with the ritualistic, opening cere
mony, a feature of which was the re
ceiving of the Grand Chapter colors.
The address of welcome to the dele
gates was made by Mrs. Lena C.
Mendeiihall, worthy matron of Cor
inthian Chapter, No. 34.' The re
sponse was made by Mrs. Margaret
V. Ilayter, associate grand worthy
mat run, who will probably this year
be elected to the office of grand wor
thy matron.
One. District in California Goes to
President Fourteen Tuft Men
Seated From Iiuisiaiia Six Mont
Under Consideration Today.
i t"H catalogue t.-f Tan. strength on the
temporary roll call of the republican
national convention. .With 201 in
structed and uncontested delegates
rredittd to hini, they bring the total
up to 324, not counting other con
tests among the 130 cases to bo
passed on by the committee, delegates
instructed for Taft.
The precise number is the subject
of much dispute, however, aud it
cannot be stated how many of these
contests Taft will win.
"'he cases decided Monday were
those of the Indiana delegation at
large, four in number, and district
delegates from the first, third and
thirteenth districts. 12 in all. The
contest iu the fourth district was
withdrawn and the committee con
firmed the Hitting of two Taft dele
gates. One delegate for Colonel Roose
velt, the first awarded him since the
national committee began the con
test cases last Friday, and 17 for
President Taft, were the net results
of Tuesday's session of the commit
tee. The one placed in the Roose
velt column was D. C. Edwards, Troni
the eleventh district of Kentucky.
The Taft forces on the committee
refused by a vote of 33 to 19 to seat
both the Roosevelt delegates whose
places were contested, but agreed to
a split, which gave Colonel Roose
velt and President Taft each one del
egate from the district.
President Taft won six Arizona
d logates-at-large and his delegates
from the fourth California district
were sealed at the session yesterday.
The debate over the California.
case, including the conflict between
the primary law and the official call
of the commiiteo, was bitter and at
times sensational. The governor of
California refused to dignify the
proceedings by appearing before the
committee. He said he would not
try the title to property before the
"thier who stole." Francis J. Heney,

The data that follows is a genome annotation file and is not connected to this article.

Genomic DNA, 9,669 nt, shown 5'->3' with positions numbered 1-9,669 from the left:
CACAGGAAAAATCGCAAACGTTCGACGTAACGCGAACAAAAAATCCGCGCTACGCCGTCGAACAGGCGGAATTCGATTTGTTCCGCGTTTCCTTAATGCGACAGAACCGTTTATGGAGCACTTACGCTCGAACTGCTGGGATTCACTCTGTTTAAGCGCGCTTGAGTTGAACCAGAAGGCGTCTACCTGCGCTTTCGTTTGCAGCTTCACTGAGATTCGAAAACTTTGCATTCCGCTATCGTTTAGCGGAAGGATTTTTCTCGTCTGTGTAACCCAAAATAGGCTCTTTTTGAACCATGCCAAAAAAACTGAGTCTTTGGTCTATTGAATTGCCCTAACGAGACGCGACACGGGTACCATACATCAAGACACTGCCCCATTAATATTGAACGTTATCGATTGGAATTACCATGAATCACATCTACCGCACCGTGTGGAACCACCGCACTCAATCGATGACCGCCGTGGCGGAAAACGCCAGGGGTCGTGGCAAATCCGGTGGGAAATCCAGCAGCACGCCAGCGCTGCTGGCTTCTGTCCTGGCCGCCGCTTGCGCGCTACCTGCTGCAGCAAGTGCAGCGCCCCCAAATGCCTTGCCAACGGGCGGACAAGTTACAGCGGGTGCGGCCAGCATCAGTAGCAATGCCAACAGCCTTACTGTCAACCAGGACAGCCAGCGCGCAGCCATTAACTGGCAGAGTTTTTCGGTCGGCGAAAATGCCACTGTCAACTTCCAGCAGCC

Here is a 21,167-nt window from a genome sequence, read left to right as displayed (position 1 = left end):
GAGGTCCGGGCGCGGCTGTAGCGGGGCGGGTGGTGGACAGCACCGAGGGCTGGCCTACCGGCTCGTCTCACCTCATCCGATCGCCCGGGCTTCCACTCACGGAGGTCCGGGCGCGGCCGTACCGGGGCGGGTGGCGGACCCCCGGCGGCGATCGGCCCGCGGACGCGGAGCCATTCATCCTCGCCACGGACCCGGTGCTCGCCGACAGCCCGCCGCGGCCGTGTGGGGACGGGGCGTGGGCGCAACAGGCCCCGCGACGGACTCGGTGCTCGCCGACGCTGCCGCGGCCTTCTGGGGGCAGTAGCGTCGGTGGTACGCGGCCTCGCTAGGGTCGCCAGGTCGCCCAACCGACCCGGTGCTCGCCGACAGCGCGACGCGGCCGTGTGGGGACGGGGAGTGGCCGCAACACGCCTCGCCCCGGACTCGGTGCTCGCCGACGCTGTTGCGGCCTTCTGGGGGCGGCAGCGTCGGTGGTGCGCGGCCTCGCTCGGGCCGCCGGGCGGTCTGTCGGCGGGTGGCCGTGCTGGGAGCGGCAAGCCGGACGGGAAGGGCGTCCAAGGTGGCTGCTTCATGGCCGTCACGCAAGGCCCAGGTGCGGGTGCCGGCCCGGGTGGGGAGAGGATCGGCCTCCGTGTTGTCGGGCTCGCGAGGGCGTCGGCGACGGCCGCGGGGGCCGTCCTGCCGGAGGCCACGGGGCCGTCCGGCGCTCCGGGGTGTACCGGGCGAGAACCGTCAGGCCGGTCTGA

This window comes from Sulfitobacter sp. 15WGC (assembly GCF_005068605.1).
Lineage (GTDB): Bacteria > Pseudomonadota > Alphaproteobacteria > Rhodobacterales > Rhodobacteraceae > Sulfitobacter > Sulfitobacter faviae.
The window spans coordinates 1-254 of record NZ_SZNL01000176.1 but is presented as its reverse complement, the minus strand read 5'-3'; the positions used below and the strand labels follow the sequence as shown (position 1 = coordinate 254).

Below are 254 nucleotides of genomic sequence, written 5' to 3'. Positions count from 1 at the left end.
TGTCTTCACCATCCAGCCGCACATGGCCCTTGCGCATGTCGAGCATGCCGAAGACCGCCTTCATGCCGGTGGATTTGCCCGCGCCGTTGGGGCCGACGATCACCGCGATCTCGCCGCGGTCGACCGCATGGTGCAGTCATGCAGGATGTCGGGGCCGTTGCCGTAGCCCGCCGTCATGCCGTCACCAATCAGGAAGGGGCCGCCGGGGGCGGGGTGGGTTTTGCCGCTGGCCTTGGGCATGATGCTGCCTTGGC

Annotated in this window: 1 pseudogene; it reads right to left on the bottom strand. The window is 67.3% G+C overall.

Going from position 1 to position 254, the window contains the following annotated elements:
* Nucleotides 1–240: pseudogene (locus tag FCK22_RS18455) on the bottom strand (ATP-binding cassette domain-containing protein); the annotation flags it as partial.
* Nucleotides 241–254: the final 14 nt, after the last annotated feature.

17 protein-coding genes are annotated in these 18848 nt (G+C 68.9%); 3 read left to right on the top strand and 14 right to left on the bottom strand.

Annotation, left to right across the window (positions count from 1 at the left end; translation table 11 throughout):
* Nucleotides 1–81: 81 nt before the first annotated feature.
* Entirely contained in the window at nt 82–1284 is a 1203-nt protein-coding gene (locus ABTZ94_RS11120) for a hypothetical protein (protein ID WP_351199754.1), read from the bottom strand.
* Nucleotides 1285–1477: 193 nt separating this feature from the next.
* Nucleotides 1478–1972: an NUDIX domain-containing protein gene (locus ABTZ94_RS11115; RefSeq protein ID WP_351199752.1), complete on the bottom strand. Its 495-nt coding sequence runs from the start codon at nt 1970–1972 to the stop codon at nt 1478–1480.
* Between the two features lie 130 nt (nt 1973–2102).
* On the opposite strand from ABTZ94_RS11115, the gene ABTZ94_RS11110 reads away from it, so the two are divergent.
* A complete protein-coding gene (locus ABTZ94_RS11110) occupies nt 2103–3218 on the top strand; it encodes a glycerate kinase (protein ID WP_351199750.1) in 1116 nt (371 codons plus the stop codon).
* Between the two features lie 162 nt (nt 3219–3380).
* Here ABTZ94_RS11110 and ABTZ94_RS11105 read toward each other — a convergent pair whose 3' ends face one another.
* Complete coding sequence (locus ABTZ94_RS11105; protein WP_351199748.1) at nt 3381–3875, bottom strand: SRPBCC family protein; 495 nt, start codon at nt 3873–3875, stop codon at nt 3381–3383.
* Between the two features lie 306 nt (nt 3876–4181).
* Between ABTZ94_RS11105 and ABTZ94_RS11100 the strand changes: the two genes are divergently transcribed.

defending the Roosevelt claimants,
"warned" the president against "re
ceiving stolen goods."
Six dclegates-nt-large and eight
delegates from four districts in Lou
isiana were also added to the Taft
column yesterday. The committee
today has under consideration con
tests in the third, fourth and fifth
Louisiana district',. The Lorsel or
"black-and-tan" delegation from Lou
isiana was seated by a vote of 4 2 to
two. The Roosevelt contests were
withdrawn by Pearl Wight, national
The situation as it stands today is
as follows;
Whole number of delegates.
Necessary for nomination...
Instructed for Roosevelt un
contested Instructed for Taft uncon
tested Instructed for La Follette
Instructed for Cu minings-uncontested
Uiilnstructed (including New
York's 90)
Contested 254
Of the 254 contested delegates,
Tal't has been awarded 123 and
Roosevelt 1, giving Taft an uncon
tested delegation of 324 and Roose
velt 412, with 130 contests yet to be
dt elded.
Polytechnic School Will Profit. By
Scholarships as Result, of Rose
and St raw berry Carnival.
At the last regular meeting of the
Ladies' Civic Improvement Club.
held Tuesday afternoon, it was unan
imously voted that the club would
guarantee two scholarships for the
Polytechnic. School that will open
here next September. A canvass of
the receipts and expenditures of the
carnival show a substantial sum iu
the balance and the ladies desire t
put the, money in a place where it
will do the most good. They also
voted to give $100 towards new seutsi
in the park. These seats will be on
the ground by tlu opening of Chau
tauqua, If possible, and will be of
great value to the chautauqua assem
bly during that session. This makes!
a total of $350 donated to public use
at this time and shows that the ladies
have not been Idle dining the past
months. The club adjourned until
Rug Weaving.
J.,.B. Wolf or the Reliable Rug:
Factory of Corning, Cal., is stopping;
at Hotel Park, taking orders for rug;
weaving. Please write and address
general delivery, or phone 163.
Cooked Food Sale.
The Relief Corns will hold a
cooked food sale at (!. A. R. hall Sat
urday, beginning at 10 a. m.